There will not be any charges for participating, although contributions to ARAS, a nonprofit, are welcome and encouraged.  

A Vision of the ARAS Gaia Project

"I used to think the top global environmental problems were biodiversity loss, ecosystem collapse and climate change. I thought that with 30 years of good science we could address these problems. But I was wrong. The top environmental problems are selfishness, greed and apathy, and to deal with these we need a spiritual and cultural transformation, and we scientists don't know how to do that."  James Gustave Speth, Shared Planet: Religion and Nature, BBC Radio 4 (1 Oct. 2013)

Pale Blue Dot - Carl Sagan

Almost all of the discussion and debate about climate change has focused on the science that supports the notion that climate change is real and caused by human beings  vs. those who deny the reality of climate change, its human causes, and question the validity of the scientific evidence supporting its existence. That the debate has focused on the science is only natural in an era when the scientific method has been embraced for several hundred years as the primary way of knowing the truth about the earth and the universe. For a far longer period of time, there has been another way of knowing about the world—what we might call the mytho-poetic way of knowing. This way of knowing was often conflated with religious dogma and in the ensuing turmoil the idea that there could only be one truth about the world set scientific and religious ways of knowing at odds with one another. The conflict has lasted for centuries. Galileo’s discoveries being see as a dangerous threat to the orthodoxy of the Catholic church can be seen as the archetypal manifestation of this conflict.

At our current time when everything seems to be polarizing in our views of the world, it might seem odd to suggest that the scientific and mythopoetic ways of knowing can also be viewed as complimentary rather than at war. Each way is concerned with facts. Science deals with material facts, while the mytho-poetic deals with facts that are psychological and symbolic phenomena. One might imagine that these different ways of knowing would be swallowed by the beast of polarization, but in fact there has been a quiet but substantial movement towards bridging the science vs religious or mythopoetic ways of knowing. In that spirit, the ARAS Gaia Project seeks to explore the mythopoetic ways of knowing about the nature of the earth and the current crisis of climate change—not by putting itself in opposition to the scientific way of knowing, but rather as offering itself as a complimentary way of understanding our dire situation and how we got there. This inquiry centers around the basic question:  Can we find our way to a renewed sacred reverence for the Earth in all her forms—animate and inanimate. Cormac McCarthy articulates the existential urgency of this question beautifully in his mythopoetic way of knowing about “the maps of the world in its becoming” in the last sentences of The Road:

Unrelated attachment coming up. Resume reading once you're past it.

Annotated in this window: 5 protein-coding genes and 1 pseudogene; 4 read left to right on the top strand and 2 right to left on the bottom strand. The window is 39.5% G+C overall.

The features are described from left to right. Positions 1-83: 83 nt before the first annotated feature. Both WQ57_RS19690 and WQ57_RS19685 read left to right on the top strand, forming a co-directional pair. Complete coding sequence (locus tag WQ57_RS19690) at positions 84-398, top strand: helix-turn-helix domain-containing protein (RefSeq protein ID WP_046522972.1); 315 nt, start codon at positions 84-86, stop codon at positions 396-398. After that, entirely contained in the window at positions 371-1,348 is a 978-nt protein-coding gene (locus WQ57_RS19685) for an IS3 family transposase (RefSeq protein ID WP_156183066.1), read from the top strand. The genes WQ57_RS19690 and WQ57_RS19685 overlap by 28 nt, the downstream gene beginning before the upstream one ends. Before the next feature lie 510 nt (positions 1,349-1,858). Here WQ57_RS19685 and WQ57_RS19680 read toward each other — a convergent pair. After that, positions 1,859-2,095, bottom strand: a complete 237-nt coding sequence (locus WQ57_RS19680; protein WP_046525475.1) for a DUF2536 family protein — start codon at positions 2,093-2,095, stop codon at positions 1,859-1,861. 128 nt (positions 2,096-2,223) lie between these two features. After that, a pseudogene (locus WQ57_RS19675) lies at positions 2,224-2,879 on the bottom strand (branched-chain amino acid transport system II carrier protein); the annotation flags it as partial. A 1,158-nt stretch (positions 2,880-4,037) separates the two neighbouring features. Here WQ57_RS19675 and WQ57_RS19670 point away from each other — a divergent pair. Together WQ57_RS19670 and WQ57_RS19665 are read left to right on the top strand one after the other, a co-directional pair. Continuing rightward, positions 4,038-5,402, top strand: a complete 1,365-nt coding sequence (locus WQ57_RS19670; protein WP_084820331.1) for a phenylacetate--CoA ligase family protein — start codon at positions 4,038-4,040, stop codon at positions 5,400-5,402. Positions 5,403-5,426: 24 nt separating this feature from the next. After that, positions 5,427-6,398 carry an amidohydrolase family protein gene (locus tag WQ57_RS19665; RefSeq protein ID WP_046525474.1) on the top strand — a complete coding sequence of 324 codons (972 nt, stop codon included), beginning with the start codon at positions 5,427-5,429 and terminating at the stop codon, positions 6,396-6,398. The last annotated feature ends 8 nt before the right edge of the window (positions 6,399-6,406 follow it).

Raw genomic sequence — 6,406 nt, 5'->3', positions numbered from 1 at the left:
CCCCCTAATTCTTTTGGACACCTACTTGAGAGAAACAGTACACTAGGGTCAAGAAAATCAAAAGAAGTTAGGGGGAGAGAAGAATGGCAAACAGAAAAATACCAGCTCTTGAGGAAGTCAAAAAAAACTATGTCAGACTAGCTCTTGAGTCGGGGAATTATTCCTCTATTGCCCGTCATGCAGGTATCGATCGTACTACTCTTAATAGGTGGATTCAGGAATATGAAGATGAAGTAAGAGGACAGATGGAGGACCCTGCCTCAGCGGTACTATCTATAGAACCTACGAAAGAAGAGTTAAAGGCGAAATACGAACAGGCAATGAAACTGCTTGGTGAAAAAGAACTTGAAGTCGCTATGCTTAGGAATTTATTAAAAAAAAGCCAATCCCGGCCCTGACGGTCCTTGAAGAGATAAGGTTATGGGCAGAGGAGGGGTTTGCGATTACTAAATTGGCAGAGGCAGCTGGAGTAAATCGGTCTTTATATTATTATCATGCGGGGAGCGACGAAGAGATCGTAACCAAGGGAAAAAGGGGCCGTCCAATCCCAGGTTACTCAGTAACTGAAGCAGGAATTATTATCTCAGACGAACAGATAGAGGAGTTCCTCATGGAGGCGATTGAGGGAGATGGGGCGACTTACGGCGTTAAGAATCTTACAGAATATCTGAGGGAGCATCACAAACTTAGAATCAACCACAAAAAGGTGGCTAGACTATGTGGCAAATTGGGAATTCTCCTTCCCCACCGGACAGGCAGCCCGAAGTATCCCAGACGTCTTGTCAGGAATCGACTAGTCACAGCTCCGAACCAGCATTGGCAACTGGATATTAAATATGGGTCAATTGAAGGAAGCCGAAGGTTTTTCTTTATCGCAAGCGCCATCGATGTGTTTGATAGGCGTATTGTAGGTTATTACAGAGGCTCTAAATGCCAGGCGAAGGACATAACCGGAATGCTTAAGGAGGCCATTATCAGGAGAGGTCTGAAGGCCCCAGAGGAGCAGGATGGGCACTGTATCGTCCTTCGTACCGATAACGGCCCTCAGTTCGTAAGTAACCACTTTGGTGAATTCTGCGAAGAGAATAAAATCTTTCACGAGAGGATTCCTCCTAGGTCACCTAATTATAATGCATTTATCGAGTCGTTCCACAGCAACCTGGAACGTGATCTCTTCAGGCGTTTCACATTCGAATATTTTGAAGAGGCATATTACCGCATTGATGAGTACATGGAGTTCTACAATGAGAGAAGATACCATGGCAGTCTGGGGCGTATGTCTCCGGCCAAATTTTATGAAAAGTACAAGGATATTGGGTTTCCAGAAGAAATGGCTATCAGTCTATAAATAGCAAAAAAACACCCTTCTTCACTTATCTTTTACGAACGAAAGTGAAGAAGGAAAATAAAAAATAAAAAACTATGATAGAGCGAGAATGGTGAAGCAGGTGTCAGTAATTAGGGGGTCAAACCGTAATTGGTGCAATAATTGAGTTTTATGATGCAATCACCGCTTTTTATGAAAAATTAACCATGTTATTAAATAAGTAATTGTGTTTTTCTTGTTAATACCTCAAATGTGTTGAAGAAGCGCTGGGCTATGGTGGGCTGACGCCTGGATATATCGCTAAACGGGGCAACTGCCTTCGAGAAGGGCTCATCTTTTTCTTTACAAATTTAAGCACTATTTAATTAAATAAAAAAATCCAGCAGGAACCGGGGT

"Once there were brook trout in the streams in the mountains. You could see them standing in the amber current where the white edges of their fins wimpled softly in the flow. They smelled of moss in your hand. Polished and muscular and torsional. On their backs were vermiculate  patterns that were maps of the world in its becoming. Maps and mazes. Of a thing which could not be put back. Not be made right again. In the deep glens where they lived all things were older than man and they hummed of mystery.”  Cormac McCarthy, The Road